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The White House says no response is planned to reported Russian bounties on U.S. troops; House Democrats unveil an ambitious plan to curb climate change.

2020Talks - July 1, 2020 

Colorado, Utah and Oklahoma all finished up their elections Tuesday, and Medicaid expansion in OK appears to have passed. And, a Supreme Court ruling could open the door for more public money to religious institutions.

Your Pandemic "To Do" List Should Include 2020 Census

When it comes to the census, Nevada has historically been a "hard to count" state, and reaching rural communities is an even greater challenge. (9lnw/Pixabay)
When it comes to the census, Nevada has historically been a "hard to count" state, and reaching rural communities is an even greater challenge. (9lnw/Pixabay)
June 30, 2020

LAS VEGAS -- The pandemic may have pushed completing the 2020 U.S. census off the top of your "to-do" list, but it's well known that a limited response will severely impact Nevada's children and families.

Melanie Sanchez-Hernandez graduated from the University of Nevada-Reno in May, but before COVID-19 struck, she was part of a campaign there to increase awareness of the census. She said it was important to her that college students and Latino families with children understand its critical function.

"People are very skeptical about whether this money's actually going to come back around or not - and it really will," Sanchez-Hernandez said. "You will see programs around your community start to be funded better, you will see your roads being paved. Like, it really does come back to impact your community."

Nevada has reached a 60% self-response-rate milestone, just shy of 2010's final census response rate, which was 61.4%, according to data released by the Nevada Census 2020 outreach team. Nationally, the self-response rate is currently 60.8%.

A recent survey found that 10% of 800 respondents who make less than $50,000 per year said they would not include their babies, toddlers or preschoolers in the census count. Deborah Stein, network director with the Partnership for America's Children, said she worries the current political climate could push rates of those missing in the count even higher.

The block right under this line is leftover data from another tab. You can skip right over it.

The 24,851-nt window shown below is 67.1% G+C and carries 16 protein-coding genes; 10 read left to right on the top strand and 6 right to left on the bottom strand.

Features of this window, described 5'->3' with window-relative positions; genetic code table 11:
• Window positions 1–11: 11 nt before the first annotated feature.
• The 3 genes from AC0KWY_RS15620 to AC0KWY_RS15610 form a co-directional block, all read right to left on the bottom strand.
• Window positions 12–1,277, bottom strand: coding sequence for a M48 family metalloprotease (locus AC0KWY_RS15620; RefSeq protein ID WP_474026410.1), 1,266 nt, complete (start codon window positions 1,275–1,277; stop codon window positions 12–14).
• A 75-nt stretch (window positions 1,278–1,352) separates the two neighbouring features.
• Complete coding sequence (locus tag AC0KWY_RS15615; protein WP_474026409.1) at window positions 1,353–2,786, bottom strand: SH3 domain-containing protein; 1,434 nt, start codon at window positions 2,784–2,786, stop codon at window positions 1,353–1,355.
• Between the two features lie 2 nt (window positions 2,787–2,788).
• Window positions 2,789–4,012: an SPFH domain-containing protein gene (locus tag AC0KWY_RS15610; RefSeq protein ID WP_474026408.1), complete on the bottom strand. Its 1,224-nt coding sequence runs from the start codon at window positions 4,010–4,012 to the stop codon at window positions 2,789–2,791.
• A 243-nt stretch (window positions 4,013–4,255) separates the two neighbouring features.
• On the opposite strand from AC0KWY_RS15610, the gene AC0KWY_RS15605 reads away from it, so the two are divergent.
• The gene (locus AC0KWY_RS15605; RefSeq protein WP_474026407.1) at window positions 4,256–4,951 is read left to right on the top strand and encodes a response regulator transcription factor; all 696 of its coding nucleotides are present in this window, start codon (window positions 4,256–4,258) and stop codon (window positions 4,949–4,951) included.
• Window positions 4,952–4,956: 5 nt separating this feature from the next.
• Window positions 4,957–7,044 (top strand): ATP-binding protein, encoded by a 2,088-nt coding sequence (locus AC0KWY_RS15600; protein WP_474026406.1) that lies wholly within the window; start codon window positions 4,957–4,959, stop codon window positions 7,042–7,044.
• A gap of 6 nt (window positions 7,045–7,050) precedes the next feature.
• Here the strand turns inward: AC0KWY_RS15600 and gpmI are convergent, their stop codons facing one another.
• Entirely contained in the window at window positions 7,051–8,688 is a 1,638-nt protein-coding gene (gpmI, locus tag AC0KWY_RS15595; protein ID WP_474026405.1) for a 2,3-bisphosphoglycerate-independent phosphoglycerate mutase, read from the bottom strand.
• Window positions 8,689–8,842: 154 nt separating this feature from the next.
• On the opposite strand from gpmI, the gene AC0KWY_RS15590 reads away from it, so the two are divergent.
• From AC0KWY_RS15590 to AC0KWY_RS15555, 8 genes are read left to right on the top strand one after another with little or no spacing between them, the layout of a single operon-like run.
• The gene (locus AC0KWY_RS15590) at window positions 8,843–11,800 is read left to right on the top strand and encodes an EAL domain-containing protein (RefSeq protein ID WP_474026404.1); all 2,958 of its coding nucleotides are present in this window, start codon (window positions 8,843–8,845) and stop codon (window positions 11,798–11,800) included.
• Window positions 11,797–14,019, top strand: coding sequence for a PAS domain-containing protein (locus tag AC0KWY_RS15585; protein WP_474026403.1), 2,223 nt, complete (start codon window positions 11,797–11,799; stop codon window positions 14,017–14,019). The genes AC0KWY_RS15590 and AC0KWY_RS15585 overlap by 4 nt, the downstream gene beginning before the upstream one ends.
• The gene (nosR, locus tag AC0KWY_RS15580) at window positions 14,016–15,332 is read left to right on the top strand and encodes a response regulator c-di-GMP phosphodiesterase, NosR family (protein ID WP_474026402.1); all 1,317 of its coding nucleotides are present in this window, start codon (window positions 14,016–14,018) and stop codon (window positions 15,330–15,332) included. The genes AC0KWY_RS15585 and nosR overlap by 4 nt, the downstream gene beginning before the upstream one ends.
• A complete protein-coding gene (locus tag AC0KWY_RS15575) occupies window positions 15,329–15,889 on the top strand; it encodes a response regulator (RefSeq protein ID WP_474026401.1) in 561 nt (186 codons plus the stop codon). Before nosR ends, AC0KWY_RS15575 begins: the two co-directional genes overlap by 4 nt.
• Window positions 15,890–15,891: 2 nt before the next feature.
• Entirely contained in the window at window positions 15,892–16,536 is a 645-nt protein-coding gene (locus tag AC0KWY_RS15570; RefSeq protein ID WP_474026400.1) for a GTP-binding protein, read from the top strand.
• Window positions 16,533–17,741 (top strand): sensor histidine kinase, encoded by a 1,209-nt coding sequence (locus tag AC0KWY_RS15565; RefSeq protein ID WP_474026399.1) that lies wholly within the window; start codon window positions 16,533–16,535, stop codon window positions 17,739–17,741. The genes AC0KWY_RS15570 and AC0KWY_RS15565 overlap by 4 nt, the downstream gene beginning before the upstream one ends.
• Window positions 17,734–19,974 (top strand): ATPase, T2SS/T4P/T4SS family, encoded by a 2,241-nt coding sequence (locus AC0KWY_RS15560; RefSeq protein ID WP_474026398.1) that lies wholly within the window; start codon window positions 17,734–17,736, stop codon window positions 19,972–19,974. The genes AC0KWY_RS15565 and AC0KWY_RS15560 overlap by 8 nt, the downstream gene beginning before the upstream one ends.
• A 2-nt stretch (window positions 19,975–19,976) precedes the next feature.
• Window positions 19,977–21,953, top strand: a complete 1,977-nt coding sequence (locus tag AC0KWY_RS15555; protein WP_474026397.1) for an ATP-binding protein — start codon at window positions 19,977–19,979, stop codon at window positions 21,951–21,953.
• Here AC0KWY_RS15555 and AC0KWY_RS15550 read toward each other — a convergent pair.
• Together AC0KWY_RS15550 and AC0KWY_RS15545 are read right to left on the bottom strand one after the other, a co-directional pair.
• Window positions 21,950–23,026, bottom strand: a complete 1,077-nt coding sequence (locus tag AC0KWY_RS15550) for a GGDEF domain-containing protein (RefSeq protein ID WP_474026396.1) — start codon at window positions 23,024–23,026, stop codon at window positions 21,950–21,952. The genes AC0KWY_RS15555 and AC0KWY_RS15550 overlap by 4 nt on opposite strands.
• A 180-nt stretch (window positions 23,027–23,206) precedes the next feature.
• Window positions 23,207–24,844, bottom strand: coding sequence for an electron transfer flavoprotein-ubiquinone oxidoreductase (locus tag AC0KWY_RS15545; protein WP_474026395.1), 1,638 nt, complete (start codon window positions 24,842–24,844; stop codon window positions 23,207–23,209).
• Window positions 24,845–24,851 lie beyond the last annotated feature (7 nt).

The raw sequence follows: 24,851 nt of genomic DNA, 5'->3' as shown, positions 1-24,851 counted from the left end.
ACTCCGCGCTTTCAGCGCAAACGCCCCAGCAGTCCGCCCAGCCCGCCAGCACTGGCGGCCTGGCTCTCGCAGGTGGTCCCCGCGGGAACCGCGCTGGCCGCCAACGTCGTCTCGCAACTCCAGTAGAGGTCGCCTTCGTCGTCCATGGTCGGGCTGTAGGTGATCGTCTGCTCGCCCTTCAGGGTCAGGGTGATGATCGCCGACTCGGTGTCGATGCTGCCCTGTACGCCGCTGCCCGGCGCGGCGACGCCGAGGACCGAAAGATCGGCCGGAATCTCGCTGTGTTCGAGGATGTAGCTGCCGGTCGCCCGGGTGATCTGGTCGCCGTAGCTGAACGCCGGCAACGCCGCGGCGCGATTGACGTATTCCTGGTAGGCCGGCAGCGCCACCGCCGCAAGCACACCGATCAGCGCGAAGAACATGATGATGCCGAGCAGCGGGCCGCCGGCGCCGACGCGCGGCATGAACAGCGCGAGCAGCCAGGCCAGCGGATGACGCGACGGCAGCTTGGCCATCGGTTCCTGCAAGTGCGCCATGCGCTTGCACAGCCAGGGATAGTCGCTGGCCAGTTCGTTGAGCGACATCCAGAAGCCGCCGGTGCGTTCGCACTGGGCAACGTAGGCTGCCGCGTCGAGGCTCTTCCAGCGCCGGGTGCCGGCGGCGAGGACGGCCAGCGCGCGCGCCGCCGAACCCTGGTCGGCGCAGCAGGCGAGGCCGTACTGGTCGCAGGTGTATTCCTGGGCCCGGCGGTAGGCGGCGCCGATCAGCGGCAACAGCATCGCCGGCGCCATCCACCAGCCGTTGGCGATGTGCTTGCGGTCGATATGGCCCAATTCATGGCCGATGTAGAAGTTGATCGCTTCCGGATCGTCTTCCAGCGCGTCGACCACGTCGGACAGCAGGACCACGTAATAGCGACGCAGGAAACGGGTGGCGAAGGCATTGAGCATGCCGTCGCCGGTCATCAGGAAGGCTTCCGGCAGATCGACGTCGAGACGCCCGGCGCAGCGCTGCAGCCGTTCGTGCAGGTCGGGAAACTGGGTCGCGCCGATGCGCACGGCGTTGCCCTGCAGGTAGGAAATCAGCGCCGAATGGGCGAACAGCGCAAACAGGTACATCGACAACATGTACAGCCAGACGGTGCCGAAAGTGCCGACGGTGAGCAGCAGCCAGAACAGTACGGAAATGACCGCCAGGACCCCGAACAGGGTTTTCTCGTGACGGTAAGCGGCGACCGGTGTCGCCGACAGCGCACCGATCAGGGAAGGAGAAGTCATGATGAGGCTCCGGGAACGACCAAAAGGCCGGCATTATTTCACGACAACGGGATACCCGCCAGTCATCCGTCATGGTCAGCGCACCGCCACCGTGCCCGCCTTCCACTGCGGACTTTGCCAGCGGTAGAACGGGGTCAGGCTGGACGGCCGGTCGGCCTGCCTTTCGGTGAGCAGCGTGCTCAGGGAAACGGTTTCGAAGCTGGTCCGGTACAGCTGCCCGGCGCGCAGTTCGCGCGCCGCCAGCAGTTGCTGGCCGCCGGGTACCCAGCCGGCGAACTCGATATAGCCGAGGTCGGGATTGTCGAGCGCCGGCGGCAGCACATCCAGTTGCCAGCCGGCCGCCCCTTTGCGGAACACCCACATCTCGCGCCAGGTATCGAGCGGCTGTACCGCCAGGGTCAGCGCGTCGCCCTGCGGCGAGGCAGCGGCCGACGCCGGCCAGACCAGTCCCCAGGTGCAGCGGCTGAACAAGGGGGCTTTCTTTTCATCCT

"So the question is not whether they are immigrants, but whether there is an immigrant family member and the family is afraid to return the form because they're afraid something bad will happen to that immigrant family member," Stein said

Like Stein, Sarah Brannon, managing attorney with the ACLU Voting Rights Project, said she also is worried some families will avoid returning census forms based on their immigration status. She reminds those who may have concerns that Census Bureau employees must take a confidentiality pledge.

"It is a confidentiality pledge that you have to take, that you're sworn for life to protect any information you might see during the course of your employment," Brannon said. "And it is punishable up to years in prison and of a fine of $250,000, or both. So it is a very serious pledge that they take."

Due to COVID-19, deadlines for completing Census forms have been pushed to October 31.

Disclosure: Annie E Casey Foundation contributes to our fund for reporting on Children's Issues, Criminal Justice, Early Childhood Education, Education, Juvenile Justice, Welfare Reform. If you would like to help support news in the public interest, click here.
Roz Brown, Public News Service - NV